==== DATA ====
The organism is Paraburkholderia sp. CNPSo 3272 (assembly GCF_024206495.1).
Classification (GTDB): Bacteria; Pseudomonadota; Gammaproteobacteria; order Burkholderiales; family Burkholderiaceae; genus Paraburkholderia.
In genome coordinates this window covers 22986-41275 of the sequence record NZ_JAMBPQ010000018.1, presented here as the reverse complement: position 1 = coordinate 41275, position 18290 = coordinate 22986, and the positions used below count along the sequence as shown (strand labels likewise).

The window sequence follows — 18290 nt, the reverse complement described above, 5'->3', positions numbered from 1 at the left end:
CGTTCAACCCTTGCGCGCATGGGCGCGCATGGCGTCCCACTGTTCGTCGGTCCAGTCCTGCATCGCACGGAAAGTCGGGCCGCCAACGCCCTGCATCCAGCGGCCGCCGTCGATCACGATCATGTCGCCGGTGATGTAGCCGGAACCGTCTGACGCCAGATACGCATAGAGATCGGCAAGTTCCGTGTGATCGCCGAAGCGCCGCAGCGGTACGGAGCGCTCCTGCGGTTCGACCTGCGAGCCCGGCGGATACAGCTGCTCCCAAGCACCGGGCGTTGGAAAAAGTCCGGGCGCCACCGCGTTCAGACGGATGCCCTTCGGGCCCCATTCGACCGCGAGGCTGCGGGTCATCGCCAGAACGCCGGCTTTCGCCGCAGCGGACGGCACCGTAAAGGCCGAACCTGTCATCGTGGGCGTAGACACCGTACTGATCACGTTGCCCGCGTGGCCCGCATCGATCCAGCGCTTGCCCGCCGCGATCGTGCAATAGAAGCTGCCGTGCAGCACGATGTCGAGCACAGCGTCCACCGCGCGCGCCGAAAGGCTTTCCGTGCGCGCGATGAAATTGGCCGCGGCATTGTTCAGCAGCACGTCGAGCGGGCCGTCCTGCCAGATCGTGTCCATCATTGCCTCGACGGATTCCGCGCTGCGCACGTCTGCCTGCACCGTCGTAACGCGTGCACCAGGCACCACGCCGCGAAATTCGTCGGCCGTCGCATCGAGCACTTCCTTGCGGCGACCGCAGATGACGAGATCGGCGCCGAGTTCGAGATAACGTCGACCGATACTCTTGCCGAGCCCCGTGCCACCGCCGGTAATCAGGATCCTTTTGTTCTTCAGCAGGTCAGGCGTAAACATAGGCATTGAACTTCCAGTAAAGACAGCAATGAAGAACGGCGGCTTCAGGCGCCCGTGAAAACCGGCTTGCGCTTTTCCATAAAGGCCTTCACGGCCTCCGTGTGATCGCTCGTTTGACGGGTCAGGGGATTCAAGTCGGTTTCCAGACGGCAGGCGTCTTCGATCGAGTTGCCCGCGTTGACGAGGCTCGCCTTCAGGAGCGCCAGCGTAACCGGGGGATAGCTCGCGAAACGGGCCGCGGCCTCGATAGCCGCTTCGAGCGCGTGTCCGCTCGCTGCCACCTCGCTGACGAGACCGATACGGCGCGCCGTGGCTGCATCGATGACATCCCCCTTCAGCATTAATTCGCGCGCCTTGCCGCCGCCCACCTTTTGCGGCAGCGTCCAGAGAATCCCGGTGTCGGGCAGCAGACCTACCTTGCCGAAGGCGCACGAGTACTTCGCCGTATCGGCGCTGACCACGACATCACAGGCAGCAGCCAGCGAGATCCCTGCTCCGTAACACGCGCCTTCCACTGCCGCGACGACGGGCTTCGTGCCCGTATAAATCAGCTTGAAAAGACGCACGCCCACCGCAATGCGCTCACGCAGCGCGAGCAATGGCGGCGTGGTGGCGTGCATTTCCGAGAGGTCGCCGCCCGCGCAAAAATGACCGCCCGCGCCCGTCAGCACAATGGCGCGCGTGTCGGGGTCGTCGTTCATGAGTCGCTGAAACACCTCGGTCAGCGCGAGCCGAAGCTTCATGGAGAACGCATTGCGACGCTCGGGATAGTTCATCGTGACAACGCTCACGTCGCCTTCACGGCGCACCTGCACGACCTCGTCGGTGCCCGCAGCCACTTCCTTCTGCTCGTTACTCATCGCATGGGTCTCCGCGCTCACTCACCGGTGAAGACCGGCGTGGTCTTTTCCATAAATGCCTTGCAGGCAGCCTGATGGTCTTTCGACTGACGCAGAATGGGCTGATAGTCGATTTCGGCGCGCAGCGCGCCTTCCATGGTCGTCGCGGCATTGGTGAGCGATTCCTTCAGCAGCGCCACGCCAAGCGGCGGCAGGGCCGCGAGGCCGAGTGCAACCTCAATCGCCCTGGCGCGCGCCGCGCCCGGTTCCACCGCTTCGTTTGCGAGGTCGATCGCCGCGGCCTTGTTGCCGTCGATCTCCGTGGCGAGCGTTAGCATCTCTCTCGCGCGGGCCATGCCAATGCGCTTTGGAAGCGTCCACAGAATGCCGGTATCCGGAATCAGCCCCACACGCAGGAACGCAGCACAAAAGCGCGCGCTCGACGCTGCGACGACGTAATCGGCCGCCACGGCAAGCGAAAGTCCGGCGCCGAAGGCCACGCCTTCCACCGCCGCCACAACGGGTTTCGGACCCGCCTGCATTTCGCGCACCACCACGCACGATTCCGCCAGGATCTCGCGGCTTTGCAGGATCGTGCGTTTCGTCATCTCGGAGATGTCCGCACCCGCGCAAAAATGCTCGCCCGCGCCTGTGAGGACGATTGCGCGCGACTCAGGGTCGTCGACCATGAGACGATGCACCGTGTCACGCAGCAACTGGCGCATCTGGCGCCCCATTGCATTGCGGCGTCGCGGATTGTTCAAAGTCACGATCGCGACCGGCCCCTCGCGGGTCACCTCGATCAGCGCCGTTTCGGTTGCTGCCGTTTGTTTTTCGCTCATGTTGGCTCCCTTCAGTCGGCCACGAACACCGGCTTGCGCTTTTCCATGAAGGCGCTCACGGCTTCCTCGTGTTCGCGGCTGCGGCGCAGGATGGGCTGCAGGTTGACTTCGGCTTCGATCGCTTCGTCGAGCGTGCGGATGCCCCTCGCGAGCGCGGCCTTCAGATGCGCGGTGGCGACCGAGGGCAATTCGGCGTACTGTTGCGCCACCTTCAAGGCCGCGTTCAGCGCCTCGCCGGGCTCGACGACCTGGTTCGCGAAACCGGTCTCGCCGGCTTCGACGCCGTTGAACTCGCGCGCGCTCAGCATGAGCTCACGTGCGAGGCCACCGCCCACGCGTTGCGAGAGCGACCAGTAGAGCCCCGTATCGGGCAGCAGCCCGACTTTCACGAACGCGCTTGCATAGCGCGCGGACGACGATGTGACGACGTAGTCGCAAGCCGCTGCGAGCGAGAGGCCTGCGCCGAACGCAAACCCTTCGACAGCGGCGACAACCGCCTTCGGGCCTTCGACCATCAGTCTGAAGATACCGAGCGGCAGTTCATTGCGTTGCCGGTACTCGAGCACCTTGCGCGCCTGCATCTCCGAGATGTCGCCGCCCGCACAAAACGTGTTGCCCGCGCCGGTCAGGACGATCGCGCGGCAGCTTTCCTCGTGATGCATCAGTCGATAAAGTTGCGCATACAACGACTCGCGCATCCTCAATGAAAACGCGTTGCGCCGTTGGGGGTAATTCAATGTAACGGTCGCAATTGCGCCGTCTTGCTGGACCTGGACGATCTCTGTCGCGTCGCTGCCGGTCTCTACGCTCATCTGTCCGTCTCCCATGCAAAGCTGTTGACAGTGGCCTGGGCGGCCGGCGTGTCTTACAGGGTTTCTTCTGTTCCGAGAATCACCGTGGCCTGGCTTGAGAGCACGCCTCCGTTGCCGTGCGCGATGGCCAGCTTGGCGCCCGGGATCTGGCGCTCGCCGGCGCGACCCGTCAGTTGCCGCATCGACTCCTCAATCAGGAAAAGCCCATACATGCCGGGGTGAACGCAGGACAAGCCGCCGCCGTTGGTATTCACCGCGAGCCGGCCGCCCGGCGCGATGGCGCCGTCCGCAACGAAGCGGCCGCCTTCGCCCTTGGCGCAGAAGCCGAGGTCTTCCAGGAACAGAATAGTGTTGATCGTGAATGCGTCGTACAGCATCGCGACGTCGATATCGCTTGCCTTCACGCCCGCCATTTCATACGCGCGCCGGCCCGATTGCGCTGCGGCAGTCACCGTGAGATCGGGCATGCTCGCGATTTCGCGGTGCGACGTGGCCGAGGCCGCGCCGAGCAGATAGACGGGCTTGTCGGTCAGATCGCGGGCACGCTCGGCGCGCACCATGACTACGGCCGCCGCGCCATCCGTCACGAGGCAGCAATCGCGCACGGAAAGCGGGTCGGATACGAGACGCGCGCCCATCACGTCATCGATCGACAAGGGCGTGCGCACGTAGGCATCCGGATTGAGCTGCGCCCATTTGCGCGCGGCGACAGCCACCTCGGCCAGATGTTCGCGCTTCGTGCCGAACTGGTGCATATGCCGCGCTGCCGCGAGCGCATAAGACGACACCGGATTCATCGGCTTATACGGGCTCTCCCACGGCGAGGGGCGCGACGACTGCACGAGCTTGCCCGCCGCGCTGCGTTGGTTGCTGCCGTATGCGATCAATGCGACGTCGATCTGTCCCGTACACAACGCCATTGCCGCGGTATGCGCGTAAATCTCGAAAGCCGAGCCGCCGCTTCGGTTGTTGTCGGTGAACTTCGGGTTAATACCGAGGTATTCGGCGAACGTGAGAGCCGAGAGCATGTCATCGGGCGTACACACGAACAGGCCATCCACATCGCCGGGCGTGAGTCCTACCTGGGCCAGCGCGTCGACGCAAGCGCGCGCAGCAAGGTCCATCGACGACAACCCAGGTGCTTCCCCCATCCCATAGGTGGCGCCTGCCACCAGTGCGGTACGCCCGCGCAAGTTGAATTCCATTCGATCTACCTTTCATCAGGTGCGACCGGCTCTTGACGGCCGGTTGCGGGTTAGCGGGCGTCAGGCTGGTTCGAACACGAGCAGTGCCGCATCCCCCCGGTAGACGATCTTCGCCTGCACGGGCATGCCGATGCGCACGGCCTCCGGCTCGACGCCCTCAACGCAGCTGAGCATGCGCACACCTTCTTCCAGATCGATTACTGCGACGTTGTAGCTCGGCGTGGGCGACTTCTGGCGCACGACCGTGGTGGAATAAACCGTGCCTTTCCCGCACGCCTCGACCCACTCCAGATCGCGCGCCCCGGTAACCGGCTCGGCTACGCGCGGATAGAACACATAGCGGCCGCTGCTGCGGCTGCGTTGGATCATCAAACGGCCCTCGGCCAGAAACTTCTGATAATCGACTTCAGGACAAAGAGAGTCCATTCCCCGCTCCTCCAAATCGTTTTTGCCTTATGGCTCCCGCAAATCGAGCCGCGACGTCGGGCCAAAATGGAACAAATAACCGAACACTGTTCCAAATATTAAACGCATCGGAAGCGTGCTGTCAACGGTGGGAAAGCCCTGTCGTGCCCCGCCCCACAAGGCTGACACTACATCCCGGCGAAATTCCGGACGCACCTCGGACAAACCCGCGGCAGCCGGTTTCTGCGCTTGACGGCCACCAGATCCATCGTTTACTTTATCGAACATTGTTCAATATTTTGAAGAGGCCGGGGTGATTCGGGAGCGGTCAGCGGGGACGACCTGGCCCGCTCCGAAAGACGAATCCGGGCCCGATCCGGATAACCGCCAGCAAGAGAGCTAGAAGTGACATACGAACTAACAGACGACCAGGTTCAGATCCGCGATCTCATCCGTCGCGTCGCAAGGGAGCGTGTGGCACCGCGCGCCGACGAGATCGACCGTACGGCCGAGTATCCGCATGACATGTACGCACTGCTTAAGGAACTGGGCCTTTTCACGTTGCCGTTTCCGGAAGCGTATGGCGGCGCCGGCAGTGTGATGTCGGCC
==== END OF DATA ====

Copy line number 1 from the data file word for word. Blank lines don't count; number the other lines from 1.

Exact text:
The organism is Paraburkholderia sp. CNPSo 3272 (assembly GCF_024206495.1).